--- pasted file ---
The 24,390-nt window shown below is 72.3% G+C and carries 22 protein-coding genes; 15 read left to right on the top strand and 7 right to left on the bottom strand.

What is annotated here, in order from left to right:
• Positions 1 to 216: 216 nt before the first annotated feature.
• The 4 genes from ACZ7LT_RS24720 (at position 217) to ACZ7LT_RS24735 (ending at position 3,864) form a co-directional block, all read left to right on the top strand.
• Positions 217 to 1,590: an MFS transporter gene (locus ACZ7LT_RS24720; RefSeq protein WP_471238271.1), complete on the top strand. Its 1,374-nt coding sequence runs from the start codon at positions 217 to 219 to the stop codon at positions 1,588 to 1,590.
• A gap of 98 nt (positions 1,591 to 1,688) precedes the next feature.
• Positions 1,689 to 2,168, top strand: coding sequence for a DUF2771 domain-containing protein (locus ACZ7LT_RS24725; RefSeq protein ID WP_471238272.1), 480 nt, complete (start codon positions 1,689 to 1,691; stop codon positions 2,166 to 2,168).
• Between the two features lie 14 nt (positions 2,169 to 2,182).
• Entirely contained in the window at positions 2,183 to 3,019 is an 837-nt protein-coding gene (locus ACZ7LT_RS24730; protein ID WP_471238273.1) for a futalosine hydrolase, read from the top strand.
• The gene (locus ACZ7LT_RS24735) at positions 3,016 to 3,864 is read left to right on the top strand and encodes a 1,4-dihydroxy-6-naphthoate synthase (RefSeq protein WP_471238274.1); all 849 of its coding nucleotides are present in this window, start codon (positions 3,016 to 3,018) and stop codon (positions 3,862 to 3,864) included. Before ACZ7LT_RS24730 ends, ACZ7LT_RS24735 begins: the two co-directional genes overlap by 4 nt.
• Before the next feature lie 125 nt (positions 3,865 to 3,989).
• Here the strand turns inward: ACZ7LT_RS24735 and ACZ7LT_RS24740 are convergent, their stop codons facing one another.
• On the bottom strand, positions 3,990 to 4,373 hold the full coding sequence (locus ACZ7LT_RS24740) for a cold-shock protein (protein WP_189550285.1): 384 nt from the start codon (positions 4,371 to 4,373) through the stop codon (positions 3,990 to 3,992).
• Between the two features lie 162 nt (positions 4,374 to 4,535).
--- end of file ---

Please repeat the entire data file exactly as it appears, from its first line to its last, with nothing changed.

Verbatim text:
The 24,390-nt window shown below is 72.3% G+C and carries 22 protein-coding genes; 15 read left to right on the top strand and 7 right to left on the bottom strand.

What is annotated here, in order from left to right:
• Positions 1 to 216: 216 nt before the first annotated feature.
• The 4 genes from ACZ7LT_RS24720 (at position 217) to ACZ7LT_RS24735 (ending at position 3,864) form a co-directional block, all read left to right on the top strand.
• Positions 217 to 1,590: an MFS transporter gene (locus ACZ7LT_RS24720; RefSeq protein WP_471238271.1), complete on the top strand. Its 1,374-nt coding sequence runs from the start codon at positions 217 to 219 to the stop codon at positions 1,588 to 1,590.
• A gap of 98 nt (positions 1,591 to 1,688) precedes the next feature.
• Positions 1,689 to 2,168, top strand: coding sequence for a DUF2771 domain-containing protein (locus ACZ7LT_RS24725; RefSeq protein ID WP_471238272.1), 480 nt, complete (start codon positions 1,689 to 1,691; stop codon positions 2,166 to 2,168).
• Between the two features lie 14 nt (positions 2,169 to 2,182).
• Entirely contained in the window at positions 2,183 to 3,019 is an 837-nt protein-coding gene (locus ACZ7LT_RS24730; protein ID WP_471238273.1) for a futalosine hydrolase, read from the top strand.
• The gene (locus ACZ7LT_RS24735) at positions 3,016 to 3,864 is read left to right on the top strand and encodes a 1,4-dihydroxy-6-naphthoate synthase (RefSeq protein WP_471238274.1); all 849 of its coding nucleotides are present in this window, start codon (positions 3,016 to 3,018) and stop codon (positions 3,862 to 3,864) included. Before ACZ7LT_RS24730 ends, ACZ7LT_RS24735 begins: the two co-directional genes overlap by 4 nt.
• Before the next feature lie 125 nt (positions 3,865 to 3,989).
• Here the strand turns inward: ACZ7LT_RS24735 and ACZ7LT_RS24740 are convergent, their stop codons facing one another.
• On the bottom strand, positions 3,990 to 4,373 hold the full coding sequence (locus ACZ7LT_RS24740) for a cold-shock protein (protein WP_189550285.1): 384 nt from the start codon (positions 4,371 to 4,373) through the stop codon (positions 3,990 to 3,992).
• Between the two features lie 162 nt (positions 4,374 to 4,535).